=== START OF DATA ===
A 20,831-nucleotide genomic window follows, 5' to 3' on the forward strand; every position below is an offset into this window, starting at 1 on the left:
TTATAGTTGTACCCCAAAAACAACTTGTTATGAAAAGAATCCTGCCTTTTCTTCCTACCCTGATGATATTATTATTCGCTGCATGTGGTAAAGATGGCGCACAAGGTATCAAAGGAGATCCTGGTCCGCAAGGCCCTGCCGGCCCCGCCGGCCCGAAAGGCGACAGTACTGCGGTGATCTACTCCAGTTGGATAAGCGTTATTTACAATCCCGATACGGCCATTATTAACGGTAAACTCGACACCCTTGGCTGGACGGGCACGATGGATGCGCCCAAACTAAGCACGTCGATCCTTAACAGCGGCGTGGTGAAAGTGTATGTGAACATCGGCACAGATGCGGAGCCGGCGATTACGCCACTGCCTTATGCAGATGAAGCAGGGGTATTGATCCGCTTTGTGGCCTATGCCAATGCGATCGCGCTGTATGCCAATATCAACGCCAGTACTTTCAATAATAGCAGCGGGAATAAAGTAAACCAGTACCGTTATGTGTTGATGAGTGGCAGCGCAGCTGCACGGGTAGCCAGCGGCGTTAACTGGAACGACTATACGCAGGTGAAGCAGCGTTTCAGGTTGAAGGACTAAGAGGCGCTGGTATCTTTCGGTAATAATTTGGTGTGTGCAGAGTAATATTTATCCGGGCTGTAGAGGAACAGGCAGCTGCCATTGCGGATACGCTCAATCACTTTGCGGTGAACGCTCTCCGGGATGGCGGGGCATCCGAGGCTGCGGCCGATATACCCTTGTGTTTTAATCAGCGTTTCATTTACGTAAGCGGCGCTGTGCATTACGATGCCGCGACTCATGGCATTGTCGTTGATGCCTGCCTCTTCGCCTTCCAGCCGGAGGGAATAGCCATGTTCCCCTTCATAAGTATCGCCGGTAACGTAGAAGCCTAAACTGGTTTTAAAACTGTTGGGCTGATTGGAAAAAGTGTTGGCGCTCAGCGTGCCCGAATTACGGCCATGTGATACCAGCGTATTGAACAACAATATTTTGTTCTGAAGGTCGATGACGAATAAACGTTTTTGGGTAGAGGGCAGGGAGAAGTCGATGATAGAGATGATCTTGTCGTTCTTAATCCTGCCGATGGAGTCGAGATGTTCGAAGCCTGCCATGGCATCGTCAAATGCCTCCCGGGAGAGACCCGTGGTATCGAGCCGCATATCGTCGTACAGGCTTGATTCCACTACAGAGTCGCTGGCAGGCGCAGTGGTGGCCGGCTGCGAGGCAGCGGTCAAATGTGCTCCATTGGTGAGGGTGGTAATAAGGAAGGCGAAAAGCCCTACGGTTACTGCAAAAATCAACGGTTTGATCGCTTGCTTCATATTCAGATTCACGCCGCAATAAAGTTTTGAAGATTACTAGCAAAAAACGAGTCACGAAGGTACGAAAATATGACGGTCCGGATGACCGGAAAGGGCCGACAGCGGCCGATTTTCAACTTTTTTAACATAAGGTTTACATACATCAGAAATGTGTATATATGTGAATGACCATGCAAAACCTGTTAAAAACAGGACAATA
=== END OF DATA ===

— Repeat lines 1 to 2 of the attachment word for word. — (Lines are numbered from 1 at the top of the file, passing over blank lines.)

A 20,831-nucleotide genomic window follows, 5' to 3' on the forward strand; every position below is an offset into this window, starting at 1 on the left:
TTATAGTTGTACCCCAAAAACAACTTGTTATGAAAAGAATCCTGCCTTTTCTTCCTACCCTGATGATATTATTATTCGCTGCATGTGGTAAAGATGGCGCACAAGGTATCAAAGGAGATCCTGGTCCGCAAGGCCCTGCCGGCCCCGCCGGCCCGAAAGGCGACAGTACTGCGGTGATCTACTCCAGTTGGATAAGCGTTATTTACAATCCCGATACGGCCATTATTAACGGTAAACTCGACACCCTTGGCTGGACGGGCACGATGGATGCGCCCAAACTAAGCACGTCGATCCTTAACAGCGGCGTGGTGAAAGTGTATGTGAACATCGGCACAGATGCGGAGCCGGCGATTACGCCACTGCCTTATGCAGATGAAGCAGGGGTATTGATCCGCTTTGTGGCCTATGCCAATGCGATCGCGCTGTATGCCAATATCAACGCCAGTACTTTCAATAATAGCAGCGGGAATAAAGTAAACCAGTACCGTTATGTGTTGATGAGTGGCAGCGCAGCTGCACGGGTAGCCAGCGGCGTTAACTGGAACGACTATACGCAGGTGAAGCAGCGTTTCAGGTTGAAGGACTAAGAGGCGCTGGTATCTTTCGGTAATAATTTGGTGTGTGCAGAGTAATATTTATCCGGGCTGTAGAGGAACAGGCAGCTGCCATTGCGGATACGCTCAATCACTTTGCGGTGAACGCTCTCCGGGATGGCGGGGCATCCGAGGCTGCGGCCGATATACCCTTGTGTTTTAATCAGCGTTTCATTTACGTAAGCGGCGCTGTGCATTACGATGCCGCGACTCATGGCATTGTCGTTGATGCCTGCCTCTTCGCCTTCCAGCCGGAGGGAATAGCCATGTTCCCCTTCATAAGTATCGCCGGTAACGTAGAAGCCTAAACTGGTTTTAAAACTGTTGGGCTGATTGGAAAAAGTGTTGGCGCTCAGCGTGCCCGAATTACGGCCATGTGATACCAGCGTATTGAACAACAATATTTTGTTCTGAAGGTCGATGACGAATAAACGTTTTTGGGTAGAGGGCAGGGAGAAGTCGATGATAGAGATGATCTTGTCGTTCTTAATCCTGCCGATGGAGTCGAGATGTTCGAAGCCTGCCATGGCATCGTCAAATGCCTCCCGGGAGAGACCCGTGGTATCGAGCCGCATATCGTCGTACAGGCTTGATTCCACTACAGAGTCGCTGGCAGGCGCAGTGGTGGCCGGCTGCGAGGCAGCGGTCAAATGTGCTCCATTGGTGAGGGTGGTAATAAGGAAGGCGAAAAGCCCTACGGTTACTGCAAAAATCAACGGTTTGATCGCTTGCTTCATATTCAGATTCACGCCGCAATAAAGTTTTGAAGATTACTAGCAAAAAACGAGTCACGAAGGTACGAAAATATGACGGTCCGGATGACCGGAAAGGGCCGACAGCGGCCGATTTTCAACTTTTTTAACATAAGGTTTACATACATCAGAAATGTGTATATATGTGAATGACCATGCAAAACCTGTTAAAAACAGGACAATA